Wednesday, 2 December 2015

Exercise Physiology, Body Building and Lessons Learnt

Exercise Physiology, Body Building and Lessons Learnt

 Before I began my studies in Clinical Exercise Physiology I was twenty four years old and had been training with weights for around seven years. Despite having no formal education in the matter, I felt as though I had a reasonable understanding of my body and how to train it. I was making progress with both the weights I was lifting and my physique, but I couldn’t escape the fact that I seemed to be perpetually getting injured. 

Following a full labral repair on my left shoulder it was recommended to me that I see an exercise physiologist for rehabilitation. After a few short sessions with my shoulder improving in leaps and bounds, I decided that this was a field that I wanted to be a part of. Before that point I didn’t even know exercise physiology existed as a profession, and probably would have asked the same question I hear every day now, “Is that like a physiotherapist”? If you’re wondering what the general differences are, physiotherapists are trained as diagnosticians and in the acute treatment of injuries and their symptoms. Exercise physiologists are trained in the treatment of acute or chronic disease and pathology through exercise. They are also able to educate patients on home exercise and lifestyle changes that will improve their health outcomes.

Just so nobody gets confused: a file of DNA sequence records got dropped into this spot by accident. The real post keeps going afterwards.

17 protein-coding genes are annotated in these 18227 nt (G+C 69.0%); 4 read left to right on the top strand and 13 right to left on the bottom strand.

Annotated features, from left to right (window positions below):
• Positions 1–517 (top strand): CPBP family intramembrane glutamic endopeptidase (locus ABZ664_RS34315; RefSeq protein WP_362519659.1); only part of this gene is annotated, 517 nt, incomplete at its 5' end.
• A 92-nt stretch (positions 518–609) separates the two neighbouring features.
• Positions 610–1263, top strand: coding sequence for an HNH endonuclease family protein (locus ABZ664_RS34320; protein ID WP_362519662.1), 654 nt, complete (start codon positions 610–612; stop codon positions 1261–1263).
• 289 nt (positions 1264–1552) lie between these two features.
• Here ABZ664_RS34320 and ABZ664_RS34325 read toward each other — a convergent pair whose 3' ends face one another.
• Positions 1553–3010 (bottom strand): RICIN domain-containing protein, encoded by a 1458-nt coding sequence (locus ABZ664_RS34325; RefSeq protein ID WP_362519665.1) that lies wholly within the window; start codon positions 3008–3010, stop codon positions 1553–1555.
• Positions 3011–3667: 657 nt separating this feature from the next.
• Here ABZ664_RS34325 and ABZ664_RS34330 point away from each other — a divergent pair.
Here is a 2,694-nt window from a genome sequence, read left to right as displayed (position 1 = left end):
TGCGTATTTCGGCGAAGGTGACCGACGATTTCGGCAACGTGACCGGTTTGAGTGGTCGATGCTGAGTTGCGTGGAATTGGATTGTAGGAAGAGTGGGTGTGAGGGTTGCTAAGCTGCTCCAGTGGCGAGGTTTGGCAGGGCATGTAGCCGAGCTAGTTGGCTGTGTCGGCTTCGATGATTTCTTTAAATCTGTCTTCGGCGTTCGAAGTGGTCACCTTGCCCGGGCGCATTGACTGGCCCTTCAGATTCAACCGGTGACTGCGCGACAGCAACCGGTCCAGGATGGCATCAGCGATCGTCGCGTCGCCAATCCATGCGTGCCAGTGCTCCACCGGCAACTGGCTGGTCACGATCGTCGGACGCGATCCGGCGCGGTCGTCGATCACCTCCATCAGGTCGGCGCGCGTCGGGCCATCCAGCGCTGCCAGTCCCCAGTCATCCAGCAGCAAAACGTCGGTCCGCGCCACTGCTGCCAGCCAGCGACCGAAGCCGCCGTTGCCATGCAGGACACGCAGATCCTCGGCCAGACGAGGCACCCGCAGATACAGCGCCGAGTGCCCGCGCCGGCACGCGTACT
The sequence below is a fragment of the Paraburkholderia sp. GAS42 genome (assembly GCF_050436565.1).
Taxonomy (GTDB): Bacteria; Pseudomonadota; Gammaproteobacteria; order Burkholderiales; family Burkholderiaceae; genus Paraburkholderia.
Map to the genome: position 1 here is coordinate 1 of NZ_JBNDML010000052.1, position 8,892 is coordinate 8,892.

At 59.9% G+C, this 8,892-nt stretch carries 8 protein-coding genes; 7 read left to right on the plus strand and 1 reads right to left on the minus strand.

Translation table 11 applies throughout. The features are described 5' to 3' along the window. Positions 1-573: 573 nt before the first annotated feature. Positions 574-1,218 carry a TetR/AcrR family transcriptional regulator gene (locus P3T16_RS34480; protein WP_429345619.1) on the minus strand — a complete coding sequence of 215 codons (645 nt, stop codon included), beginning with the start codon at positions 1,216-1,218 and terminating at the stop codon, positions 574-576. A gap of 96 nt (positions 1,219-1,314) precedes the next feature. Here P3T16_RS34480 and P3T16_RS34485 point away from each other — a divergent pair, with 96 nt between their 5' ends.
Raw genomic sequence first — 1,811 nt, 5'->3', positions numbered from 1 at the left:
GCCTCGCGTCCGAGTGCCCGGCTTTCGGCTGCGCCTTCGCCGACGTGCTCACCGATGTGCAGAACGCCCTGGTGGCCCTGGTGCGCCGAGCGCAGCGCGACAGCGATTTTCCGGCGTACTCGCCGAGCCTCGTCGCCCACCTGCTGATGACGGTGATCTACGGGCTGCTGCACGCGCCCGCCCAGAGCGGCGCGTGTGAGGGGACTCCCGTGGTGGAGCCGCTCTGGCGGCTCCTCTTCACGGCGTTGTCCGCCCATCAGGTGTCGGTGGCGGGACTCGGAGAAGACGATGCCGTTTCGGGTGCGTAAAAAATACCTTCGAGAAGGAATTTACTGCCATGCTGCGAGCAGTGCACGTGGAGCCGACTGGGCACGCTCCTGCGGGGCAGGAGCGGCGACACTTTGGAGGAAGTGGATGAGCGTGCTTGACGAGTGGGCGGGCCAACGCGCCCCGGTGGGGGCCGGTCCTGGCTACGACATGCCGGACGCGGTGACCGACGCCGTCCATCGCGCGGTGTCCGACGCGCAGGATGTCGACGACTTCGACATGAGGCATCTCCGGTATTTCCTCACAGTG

In 2012, after my second year of hard (injury-free) training, I started to seriously consider competing in a natural bodybuilding show. I definitely enjoyed training, but dieting, not so much. In the first two years of post-surgery training, I dropped from 118kg to 107kg, while observing increases in strength and muscle mass. I initially experimented with a six day training split separating legs, chest, shoulders, back, arms, core/calves, with very little cardiovascular training. 

At the time I was studying full time and working a physical job for 30 hours a week, so I didn’t prioritize cardio in my training regimen to begin with. During this initial period I adjusted my diet to more of a whole foods approach, with very little portion control. I found this was effective enough with my increased level of exercise and satiation from the foods I was consuming. After making the decision to compete, I reassessed my training and consulted a dietitian about a competition plan. 

Through some experimentation and consideration of the available data, I elected to halve the sessional volume for each muscle group, and combine two sessions into each workout. To accommodate for the halving in volume per muscle group, the frequency of specific training sessions was doubled, meaning each workout was completed twice a week. The reason being that an increased frequency in hypertrophic stimulus should convert to more muscle growth, even if the strength of stimulus is slightly lower in intensity. 

In the month leading up to the competition, training sessions remained similar in focus, while high intensity cardio consisting of wingate sprints was introduced three times a week to aid in the final stages of fat loss. When competition time came around I was feeling excessively drained. The intense training, low calorie diet and water cutting really took it out of me. I jumped on stage that day and won my two divisions. The mens tall class novice, and mens tall class open divisions.